On Thursday June 19, 2014, Judge Robert Wilkins of the United States Court of Appeals for the District of Columbia ruled on Lance Armstrong’s motion to dismiss the fraud case he is facing against the US Department of Justice. In an 81 page ruling, Judge Wilkins denied Armstrong’s request without prejudice.
Armstrong argued that the case should be dismissed on two grounds. First, he argued the six-year statute of limitations on bringing the suit had run. He also argued the government knew he was using the banned substances, but did not stop supporting him because of the benefit derived from his performance. Judge Wilkins did not buy either of Armstrong’s arguments. Judge Wilkins did concede that the government may be in possession of documents that suggests its knowledge of Armstrong’s drug use, but mere allegations are simply not enough to dismiss this lawsuit.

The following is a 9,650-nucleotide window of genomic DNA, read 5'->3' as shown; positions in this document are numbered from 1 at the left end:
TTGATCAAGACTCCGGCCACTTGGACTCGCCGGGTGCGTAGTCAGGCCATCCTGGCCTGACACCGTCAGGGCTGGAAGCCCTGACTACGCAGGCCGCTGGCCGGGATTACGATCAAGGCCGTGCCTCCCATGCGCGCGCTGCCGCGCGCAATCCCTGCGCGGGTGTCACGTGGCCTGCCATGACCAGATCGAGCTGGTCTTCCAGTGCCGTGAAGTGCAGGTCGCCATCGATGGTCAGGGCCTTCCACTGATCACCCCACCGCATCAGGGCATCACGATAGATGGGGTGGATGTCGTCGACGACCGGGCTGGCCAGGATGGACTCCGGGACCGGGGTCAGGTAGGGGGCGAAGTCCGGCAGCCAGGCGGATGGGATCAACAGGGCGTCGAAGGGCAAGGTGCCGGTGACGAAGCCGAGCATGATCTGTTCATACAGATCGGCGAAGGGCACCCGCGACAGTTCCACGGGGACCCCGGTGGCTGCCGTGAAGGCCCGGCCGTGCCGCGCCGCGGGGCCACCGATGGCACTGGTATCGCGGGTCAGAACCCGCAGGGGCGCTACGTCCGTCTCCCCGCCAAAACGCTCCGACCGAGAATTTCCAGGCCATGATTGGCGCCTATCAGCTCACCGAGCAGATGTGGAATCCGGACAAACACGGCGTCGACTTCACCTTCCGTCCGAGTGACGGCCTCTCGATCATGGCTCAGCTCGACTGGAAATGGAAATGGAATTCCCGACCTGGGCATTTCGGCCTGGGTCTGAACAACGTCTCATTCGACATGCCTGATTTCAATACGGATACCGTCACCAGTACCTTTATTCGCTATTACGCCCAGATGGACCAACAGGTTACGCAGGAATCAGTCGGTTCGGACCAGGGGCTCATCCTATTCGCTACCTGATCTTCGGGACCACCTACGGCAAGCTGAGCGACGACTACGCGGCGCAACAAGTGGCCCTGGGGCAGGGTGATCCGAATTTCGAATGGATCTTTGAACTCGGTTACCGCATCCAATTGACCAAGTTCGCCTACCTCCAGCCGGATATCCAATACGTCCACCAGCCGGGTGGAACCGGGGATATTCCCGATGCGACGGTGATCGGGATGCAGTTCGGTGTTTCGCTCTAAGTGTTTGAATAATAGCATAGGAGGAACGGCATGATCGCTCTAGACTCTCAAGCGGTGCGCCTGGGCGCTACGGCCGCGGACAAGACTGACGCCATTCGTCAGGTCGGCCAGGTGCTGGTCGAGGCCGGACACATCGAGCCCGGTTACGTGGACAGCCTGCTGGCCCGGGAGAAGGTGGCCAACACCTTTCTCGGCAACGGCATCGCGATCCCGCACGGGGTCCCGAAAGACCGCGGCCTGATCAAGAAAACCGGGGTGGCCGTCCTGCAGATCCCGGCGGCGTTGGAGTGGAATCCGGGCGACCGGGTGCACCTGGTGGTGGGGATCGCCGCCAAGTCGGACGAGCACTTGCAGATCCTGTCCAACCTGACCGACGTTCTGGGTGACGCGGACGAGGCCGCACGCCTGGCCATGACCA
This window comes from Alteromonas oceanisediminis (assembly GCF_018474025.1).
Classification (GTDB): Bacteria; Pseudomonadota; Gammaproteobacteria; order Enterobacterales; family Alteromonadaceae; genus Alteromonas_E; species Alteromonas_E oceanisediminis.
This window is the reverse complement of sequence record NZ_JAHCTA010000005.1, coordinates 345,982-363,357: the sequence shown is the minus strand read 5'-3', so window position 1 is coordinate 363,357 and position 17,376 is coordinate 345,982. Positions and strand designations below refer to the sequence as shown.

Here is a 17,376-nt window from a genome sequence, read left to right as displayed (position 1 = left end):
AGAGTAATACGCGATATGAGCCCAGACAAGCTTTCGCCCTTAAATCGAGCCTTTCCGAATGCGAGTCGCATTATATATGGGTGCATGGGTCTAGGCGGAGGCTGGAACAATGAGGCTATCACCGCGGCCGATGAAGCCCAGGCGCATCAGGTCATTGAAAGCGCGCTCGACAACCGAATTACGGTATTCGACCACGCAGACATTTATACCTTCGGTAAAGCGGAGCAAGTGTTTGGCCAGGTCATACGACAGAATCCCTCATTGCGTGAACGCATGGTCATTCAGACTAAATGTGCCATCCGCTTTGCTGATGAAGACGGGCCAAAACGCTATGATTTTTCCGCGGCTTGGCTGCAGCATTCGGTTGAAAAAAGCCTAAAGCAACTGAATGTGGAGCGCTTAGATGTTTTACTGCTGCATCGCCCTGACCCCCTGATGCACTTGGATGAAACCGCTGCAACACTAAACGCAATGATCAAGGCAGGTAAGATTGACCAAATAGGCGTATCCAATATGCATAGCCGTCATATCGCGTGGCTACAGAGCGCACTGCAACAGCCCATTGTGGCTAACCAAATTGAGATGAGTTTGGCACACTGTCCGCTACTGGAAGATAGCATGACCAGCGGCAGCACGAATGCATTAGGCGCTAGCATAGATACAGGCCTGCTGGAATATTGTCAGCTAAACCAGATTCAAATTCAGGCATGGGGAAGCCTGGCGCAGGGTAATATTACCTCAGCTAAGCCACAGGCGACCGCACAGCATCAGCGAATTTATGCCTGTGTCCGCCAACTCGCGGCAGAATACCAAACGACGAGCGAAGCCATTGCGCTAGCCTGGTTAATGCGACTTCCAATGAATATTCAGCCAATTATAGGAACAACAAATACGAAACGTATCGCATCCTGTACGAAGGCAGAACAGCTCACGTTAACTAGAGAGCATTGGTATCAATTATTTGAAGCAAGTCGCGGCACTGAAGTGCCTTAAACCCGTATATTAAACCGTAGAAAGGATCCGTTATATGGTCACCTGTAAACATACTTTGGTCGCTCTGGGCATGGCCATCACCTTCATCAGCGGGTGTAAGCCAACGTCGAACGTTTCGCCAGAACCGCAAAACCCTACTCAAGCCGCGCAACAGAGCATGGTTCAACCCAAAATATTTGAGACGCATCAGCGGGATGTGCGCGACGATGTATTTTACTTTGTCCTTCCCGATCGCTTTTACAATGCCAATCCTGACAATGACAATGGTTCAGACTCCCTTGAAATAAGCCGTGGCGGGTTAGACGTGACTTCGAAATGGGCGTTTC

Armstrong’s former teammate, Floyd Landis brought the original suit under the Fair Claims Act for breach of contract with the US Postal Service, whom Armstrong had accepted sponsorship money from under the conditions that he and the rest of the cycling team participate fairly. The US Department of Justice joined the suit in 2013 after Armstrong admitted, during an interview with Oprah Winfrey, to using performance enhancing drugs. The US DOJ seeks $100 million and potentially more in damages. Armstrong, having admitted to doping, will argue that the US Postal Service did not suffer any economic harm from his use of banned substances and that Postal Service studies have shown it benefitted more than $100 million from Armstrong’s sponsorship regardless of his drug use.